The idea of a fair trade and value


What do you think of when you hear the words selling, sales, or sales person? Do you first think something bad? Do you try to avoid it? Or do you picture a poor person in Asia who needs to make a living trying to sell you something you don’t want or need while you’re eating dinner?

What if I told you, as someone did to me today, that “everyone makes a living by selling something”?

It took some time for me to realize how deep this statement is.

Sue Barrett of Barrett is an expert in sales, among many other things.

Today at a Women’s Network Australia lunch, she was the guest speaker.

Her business slogan is “Everyone makes a living by selling something.”

When I first saw it on the screen behind the lectern, it or my eyes moved away from it.

So, the thought of selling makes me nervous.

But when Sue was done talking, I reread it and found that it meant something completely different.

The idea of a fair trade and value It looks like I sell.
Every time.
I’m actually selling right now.
Putting together this post, sending it to you, sharing it on social media, and making comments on forums. All of those things are about selling.

I thought I was making connections, building trust, earning the right to talk, listening, and giving you something valuable in exchange for the chance to help you.

So far as I could tell from what Sue said, that is selling.

She started by saying that more has changed in the last ten years than in the last hundred.

She said that in the next 100 years, as many changes would happen as in the last 1,000.

She came up with the idea that we make as many decisions in one day as someone in the 1400s might make in their whole life.

The way we live our lives has become more complicated.

So it makes sense that the services we offer in our business are no longer easy. Just before the presentation, I was talking about how you can use a blog to both tell and teach your community about how you can help over time. Few businesses can do that successfully with the old DL flyer, which used to be a good choice.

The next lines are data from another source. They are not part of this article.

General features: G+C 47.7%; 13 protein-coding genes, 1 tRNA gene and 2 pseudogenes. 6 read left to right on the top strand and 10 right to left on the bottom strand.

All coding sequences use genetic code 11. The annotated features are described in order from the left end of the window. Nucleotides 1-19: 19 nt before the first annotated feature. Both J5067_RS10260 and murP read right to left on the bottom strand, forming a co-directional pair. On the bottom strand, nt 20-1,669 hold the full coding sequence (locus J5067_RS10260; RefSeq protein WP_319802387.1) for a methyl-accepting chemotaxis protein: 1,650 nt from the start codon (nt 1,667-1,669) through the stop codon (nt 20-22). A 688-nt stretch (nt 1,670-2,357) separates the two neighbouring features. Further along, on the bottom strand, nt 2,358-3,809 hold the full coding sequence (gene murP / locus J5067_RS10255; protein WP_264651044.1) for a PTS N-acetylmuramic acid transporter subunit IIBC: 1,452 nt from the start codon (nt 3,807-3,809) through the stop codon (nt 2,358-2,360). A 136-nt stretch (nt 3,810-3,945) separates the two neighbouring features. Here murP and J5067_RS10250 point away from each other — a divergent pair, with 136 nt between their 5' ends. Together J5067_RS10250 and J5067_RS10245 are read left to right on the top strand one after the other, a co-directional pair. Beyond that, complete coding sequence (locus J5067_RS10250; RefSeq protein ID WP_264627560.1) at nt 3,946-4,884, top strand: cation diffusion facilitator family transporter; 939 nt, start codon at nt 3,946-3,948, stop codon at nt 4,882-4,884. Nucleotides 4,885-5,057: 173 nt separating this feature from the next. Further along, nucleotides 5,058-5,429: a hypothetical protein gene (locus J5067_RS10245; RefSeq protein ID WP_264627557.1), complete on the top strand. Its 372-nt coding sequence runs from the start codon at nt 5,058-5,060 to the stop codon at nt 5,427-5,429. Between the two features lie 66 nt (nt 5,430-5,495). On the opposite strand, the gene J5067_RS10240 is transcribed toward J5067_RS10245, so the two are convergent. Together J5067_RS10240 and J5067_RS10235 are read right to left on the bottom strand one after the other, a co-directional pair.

Sue went on to talk about how selling has changed since World War II ended.

Then you made products and talked to your customer one-on-one.

In later decades, product features and then their benefits became more important, but now we’re “at the center of a conversation where you exchange something of value.”

She said that what they are buying today is your skills, your experience, and your ability to help them with a service.

“We don’t just sell with our heads anymore, she said. “We sell with our hearts.”

It was very interesting to hear her talk about what buyers do today.

She said that buyers are actually planning their buying journey before they come to you. They checked out what you had to offer on social media.

She asked, “Given this, how are you handling your message?”

How do your vision and mission make a big difference in their lives?

How to Sell: The Good and Bad
It was a networking lunch for women, but men were welcome. Of the 70 people there, only one was a man.

Still, Sue was not trying to please her audience when she said that women make great salespeople.

She said that the top performers she had talked to who were women all had the same qualities: they were good at self-evaluation, self-aware, open to self-reflection, good at coordinating resources, able to help clients do their best work, good at getting customers and suppliers to work together, and able to consultatively solve problems.

She said that getting a balance between all of that and the more masculine way of “getting out there” is the key to selling well.

Trust
Lastly, she told us what a client might want from us: to deal with a professional, to expect to be helped, to have business sense, and to show conceptual thinking.

In a past business life, we used tools to measure how engaged a team was.

One of them was a monitor of trust.

It meant putting your interactions with other people and their interactions with you on a scale from 0 to 10 based on how transparent, inclusive, competent, and real they were.

Sue talked about how important it is to listen to all of your stakeholders, including customers, employers, investors, suppliers, prospects, and influencers. She went on to say that you have to be real and connect with people on a whole-person level. How you would compare your interactions with other people to the trust monitor’s values.

Before I had this realization, I didn’t think that selling was all about building trust, understanding, and empathy the way it is today.